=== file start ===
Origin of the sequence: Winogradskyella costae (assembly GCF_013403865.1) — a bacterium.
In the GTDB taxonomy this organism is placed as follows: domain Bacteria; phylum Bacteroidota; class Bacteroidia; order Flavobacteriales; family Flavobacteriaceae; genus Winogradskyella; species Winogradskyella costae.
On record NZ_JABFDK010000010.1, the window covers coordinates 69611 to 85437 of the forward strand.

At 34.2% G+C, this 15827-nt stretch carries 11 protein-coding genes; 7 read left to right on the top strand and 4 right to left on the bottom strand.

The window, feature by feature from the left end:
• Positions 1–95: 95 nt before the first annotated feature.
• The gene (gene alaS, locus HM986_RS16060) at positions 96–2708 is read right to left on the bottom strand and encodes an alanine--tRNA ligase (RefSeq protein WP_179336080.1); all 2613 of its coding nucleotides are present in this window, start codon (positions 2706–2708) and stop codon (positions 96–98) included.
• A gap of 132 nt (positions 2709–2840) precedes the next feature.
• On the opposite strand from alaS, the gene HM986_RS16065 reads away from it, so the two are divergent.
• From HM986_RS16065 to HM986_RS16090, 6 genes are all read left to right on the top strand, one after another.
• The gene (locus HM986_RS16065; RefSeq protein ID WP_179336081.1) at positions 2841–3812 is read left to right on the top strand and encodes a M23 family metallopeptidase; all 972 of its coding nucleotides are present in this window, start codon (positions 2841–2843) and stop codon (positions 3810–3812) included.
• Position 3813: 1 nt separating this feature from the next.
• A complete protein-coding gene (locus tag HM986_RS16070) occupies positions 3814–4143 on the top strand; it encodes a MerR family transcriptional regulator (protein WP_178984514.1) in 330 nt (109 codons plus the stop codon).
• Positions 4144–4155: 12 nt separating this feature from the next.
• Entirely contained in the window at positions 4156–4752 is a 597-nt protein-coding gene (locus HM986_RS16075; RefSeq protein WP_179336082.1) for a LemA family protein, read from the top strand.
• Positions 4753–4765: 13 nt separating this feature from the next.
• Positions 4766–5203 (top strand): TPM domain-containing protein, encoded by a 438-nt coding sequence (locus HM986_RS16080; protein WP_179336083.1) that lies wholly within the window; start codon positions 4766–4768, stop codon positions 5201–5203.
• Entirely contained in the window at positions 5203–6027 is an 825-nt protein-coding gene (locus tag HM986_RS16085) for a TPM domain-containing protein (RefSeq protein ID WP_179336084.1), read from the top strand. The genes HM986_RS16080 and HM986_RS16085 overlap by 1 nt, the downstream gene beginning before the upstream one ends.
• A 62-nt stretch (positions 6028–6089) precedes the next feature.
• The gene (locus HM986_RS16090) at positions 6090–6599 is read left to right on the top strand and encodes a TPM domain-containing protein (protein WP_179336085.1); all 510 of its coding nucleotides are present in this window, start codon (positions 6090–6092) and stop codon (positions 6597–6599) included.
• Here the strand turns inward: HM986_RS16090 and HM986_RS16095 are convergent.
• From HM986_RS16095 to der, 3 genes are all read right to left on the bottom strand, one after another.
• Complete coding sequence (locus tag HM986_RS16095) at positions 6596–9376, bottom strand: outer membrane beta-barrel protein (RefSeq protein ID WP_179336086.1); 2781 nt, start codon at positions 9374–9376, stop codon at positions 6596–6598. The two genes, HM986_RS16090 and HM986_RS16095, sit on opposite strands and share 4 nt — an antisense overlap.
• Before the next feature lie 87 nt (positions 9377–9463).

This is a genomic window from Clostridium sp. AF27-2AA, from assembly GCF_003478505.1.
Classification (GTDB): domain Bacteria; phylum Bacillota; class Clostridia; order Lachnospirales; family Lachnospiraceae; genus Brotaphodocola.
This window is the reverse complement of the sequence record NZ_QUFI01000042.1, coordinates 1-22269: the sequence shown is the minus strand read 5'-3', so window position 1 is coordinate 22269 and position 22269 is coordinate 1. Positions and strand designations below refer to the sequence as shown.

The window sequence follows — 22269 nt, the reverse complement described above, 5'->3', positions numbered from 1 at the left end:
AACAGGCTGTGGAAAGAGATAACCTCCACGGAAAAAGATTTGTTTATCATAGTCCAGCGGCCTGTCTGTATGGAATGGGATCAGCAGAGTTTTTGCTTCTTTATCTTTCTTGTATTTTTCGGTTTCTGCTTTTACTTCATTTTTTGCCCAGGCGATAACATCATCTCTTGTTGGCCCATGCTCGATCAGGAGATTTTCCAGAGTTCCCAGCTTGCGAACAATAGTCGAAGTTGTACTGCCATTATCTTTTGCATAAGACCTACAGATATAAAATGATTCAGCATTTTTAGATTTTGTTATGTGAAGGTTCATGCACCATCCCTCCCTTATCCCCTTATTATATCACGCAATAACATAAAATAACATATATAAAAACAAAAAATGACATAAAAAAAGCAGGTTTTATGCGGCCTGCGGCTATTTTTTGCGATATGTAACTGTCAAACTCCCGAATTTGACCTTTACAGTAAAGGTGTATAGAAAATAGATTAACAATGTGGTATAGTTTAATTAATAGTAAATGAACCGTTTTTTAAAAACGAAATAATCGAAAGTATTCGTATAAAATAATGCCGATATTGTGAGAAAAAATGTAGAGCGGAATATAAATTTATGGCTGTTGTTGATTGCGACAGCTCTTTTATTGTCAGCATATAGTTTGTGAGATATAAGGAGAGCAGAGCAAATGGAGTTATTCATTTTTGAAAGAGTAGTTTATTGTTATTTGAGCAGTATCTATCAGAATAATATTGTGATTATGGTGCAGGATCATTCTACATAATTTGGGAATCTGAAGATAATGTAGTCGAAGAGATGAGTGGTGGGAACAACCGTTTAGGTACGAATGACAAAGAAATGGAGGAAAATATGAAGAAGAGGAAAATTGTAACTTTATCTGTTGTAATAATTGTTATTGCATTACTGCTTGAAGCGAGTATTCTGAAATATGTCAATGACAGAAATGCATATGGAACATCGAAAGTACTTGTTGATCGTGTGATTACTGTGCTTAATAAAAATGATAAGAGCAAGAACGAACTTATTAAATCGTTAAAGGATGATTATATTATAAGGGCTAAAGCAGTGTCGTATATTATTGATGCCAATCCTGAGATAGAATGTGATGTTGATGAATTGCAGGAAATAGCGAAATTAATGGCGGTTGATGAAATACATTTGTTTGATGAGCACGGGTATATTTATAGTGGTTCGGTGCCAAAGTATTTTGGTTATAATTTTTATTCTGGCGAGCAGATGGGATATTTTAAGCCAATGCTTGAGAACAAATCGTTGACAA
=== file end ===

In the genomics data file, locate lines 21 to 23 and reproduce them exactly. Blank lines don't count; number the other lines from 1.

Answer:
• Here the strand turns inward: HM986_RS16090 and HM986_RS16095 are convergent.
• From HM986_RS16095 to der, 3 genes are all read right to left on the bottom strand, one after another.
• Complete coding sequence (locus tag HM986_RS16095) at positions 6596–9376, bottom strand: outer membrane beta-barrel protein (RefSeq protein ID WP_179336086.1); 2781 nt, start codon at positions 9374–9376, stop codon at positions 6596–6598. The two genes, HM986_RS16090 and HM986_RS16095, sit on opposite strands and share 4 nt — an antisense overlap.